Can this be true? On January 25, 1999, writer Greg Morago of the Hartford Courant newspaper gave an overtly fat-positive review of the January 24 Golden Globes, where Camryn Manheim walked off with honors, this time tying with Faye Dunaway for best supporting actress in a series, miniseries, or movie made for TV. Commenting on celebrities’ fashions, Morago wrote, "Manheim—her hair a study of pretty tangles and her neck dripping in diamonds—stole the fashion show with her gray goddess dress that fit her fabulous figure to a T. Big is beautiful and sexy."
Mr. Morago should get an award himself! Yes, the principal reviewer for the principal newspaper of a midsize American city went out on a limb by referring to Manheim’s "fabulous figure" and insisting "Big is beautiful and sexy." Is this radical reporting, or what? I’ve never seen anything like it before in the history of size acceptance. Camryn, if you are reading this, how does it feel for a mainstream newspaper to print these statements about you?
More great Manheim exposure: a large color photo of her dominating the front page of the Arts section of the New York Times on February 1, 1999, with an article headlined "Not Model-thin, but a Role Model on TV." The article, which describes her years of learning her craft and of also learning, slowly, to accept her body as it is, hypothesized that her role on ABC television’s The Practice may actually change how large actresses are viewed by casting directors. According to David E. Kelley, creator of the show, there will be a serious romance for her in some future episodes—something Manheim has been hoping for.
Also deserving an award, this one for honesty, is the November 1998 edition of Glamour for its cover story, "Magazines and Skinny Models—we tell the truth." In this perceptive article, illustrated by a number of sexy plus-size models, author Marcia Menter describes designers’ resistance to providing samples of new garments in large sizes, advertisers’ resistance to using large models, the prevailing industry opinion that plus-size customers don’t want to see real-size clothes (but rather the sizes they aspire to), and, finally, the reactions of slender magazine readers to the plus-size models. Menter adopts the tone, subtly, that these things are wrong-headed but terrible obstacles for a publisher. She tells of how Glamour set up focus groups—small groups of various-size readers in different cities—and asked for reactions to potential Glamour covers featuring size-16 models. The groups rejected all the covers. But Menter concludes with the good news that tastes are gradually evolving toward the larger sizes.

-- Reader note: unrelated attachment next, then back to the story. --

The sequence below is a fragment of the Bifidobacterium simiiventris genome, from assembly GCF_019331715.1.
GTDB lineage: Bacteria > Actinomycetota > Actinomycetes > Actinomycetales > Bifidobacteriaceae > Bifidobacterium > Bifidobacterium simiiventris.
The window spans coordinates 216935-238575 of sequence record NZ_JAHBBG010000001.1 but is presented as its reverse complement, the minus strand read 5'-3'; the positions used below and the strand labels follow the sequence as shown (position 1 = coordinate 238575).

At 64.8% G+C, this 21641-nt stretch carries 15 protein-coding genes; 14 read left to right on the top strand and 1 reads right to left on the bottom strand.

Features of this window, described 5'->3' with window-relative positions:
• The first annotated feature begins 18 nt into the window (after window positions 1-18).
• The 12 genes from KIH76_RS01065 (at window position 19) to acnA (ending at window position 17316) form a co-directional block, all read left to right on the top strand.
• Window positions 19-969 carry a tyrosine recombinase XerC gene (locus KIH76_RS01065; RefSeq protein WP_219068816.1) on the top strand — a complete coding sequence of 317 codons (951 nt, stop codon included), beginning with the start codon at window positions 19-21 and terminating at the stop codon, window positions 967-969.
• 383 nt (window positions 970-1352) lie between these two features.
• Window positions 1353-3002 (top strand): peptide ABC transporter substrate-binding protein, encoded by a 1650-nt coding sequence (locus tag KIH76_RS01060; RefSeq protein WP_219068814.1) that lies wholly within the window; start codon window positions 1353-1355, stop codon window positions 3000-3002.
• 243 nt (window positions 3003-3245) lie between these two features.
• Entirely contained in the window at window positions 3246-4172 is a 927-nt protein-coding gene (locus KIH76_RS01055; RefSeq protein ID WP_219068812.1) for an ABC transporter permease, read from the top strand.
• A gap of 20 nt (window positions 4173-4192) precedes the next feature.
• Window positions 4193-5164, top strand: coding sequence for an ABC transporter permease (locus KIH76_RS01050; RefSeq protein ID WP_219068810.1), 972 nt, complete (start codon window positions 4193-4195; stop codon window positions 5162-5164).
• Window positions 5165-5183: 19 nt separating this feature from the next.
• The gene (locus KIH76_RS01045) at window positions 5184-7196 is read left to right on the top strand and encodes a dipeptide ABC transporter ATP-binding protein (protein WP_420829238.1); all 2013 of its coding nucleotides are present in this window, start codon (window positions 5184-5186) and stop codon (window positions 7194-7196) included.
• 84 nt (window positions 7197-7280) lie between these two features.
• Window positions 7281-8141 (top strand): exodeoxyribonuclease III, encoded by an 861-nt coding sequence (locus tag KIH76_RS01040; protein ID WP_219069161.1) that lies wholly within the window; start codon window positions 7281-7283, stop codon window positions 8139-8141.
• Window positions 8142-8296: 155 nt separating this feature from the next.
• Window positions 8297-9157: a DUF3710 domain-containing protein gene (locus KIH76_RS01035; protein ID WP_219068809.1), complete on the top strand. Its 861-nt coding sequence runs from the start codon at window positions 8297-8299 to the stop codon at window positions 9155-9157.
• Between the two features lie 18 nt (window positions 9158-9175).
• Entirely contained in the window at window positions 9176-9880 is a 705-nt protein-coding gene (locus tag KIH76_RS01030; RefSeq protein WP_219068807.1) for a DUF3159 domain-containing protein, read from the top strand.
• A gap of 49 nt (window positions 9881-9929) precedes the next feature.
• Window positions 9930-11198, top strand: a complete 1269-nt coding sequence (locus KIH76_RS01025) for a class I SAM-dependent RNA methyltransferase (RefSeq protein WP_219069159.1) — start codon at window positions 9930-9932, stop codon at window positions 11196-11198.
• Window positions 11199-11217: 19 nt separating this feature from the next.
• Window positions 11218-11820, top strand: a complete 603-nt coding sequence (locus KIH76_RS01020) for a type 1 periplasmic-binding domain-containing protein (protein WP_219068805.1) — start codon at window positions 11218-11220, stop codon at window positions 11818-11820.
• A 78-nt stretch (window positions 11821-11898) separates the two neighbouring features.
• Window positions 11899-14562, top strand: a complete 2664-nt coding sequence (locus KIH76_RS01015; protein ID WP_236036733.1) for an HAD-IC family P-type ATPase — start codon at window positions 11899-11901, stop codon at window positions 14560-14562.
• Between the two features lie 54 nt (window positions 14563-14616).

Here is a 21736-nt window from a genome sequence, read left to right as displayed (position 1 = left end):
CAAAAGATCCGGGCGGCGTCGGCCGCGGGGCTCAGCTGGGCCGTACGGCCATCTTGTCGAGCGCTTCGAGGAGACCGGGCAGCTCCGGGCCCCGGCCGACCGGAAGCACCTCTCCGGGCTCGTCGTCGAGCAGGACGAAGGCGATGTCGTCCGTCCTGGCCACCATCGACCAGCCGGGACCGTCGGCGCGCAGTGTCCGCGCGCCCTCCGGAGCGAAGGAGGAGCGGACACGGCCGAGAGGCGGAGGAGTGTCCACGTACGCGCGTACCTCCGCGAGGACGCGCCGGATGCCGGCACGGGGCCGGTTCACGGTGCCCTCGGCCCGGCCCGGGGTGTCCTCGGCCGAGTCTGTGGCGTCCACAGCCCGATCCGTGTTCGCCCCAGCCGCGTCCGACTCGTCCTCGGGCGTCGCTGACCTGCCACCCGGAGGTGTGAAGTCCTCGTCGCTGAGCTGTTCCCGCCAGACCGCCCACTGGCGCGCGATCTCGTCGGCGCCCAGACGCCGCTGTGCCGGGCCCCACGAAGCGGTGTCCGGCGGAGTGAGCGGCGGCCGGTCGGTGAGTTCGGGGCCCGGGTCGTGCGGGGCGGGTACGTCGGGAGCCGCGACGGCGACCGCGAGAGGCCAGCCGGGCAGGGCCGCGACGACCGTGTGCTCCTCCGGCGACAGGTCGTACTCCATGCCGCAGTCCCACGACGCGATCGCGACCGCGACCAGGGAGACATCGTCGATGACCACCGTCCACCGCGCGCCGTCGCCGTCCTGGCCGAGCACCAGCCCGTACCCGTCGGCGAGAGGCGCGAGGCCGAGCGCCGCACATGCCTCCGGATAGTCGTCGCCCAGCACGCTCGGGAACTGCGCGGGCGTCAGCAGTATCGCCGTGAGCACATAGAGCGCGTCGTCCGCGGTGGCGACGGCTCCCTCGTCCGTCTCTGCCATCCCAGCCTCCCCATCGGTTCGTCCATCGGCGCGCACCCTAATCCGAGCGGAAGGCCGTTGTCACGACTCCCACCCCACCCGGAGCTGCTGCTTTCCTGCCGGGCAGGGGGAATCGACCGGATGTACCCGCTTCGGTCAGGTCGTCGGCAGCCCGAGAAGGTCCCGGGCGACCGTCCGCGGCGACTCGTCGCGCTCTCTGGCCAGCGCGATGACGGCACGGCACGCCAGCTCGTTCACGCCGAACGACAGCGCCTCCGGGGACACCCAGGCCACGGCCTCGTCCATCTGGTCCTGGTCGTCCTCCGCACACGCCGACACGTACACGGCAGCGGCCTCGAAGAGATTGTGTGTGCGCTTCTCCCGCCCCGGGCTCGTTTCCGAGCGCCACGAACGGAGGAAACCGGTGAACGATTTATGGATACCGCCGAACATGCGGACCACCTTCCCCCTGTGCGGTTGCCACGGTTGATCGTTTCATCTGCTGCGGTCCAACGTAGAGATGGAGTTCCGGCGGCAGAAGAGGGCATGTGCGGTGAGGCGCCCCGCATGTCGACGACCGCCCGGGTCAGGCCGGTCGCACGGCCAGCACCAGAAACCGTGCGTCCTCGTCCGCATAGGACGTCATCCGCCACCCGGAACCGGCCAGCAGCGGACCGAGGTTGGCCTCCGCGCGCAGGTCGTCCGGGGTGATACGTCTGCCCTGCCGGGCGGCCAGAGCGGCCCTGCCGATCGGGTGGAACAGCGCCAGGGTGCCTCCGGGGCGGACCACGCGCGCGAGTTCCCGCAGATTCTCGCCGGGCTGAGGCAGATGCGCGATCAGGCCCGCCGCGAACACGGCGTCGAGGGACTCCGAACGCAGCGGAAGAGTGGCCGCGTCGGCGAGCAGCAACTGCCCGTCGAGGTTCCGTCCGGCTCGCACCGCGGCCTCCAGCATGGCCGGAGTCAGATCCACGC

y opinion, as extreme as it might sound, is that one day we will open our newspapers (if we still read newspapers) on a Monday morning and discover that fat will again be in fashion, after being out of style for much of the twentieth century. The return of fat chic could occur along with all the Y2K mishaps being predicted for January 1, 2000. Or it may take another twenty years or so to come true—after existing designers, executives, and marketing types die off or retire to Boca Raton. I see it in my crystal ball.
Is it good that fat will be in fashion, and thin will be out? No. Beauty comes in all sizes. But will we have any way of convincing the fashion industry or its consumers of such a radical idea? No. Therapists: Be prepared for an onslaught of medium-size girls and women distraught because they can’t gain weight and be fat like the leading models, plus an onslaught of doctors seeking therapy because they can’t convince anyone to lose weight anymore.
I knew by its cover story, "I gained 75 pounds (and I’ve never been happier)" that the November 1998 Marie Claire was must-reading. The article, in the "Body Image" department, included interviews with four models, all formerly size 4 or 6, who had gained weight and become plus-size models (sizes 12 and 14). Each model had an interesting story to tell. The one who gained the most, Christine Alt, weighed 110 pounds at five-feet-ten-and-one-half-inches and wore a size 4, and then gained 75 pounds, moving to a size 14. She went from regular modeling to plus-size modeling. The magazine presented these stories without editorial comment, but with a very positive, uplifting tone.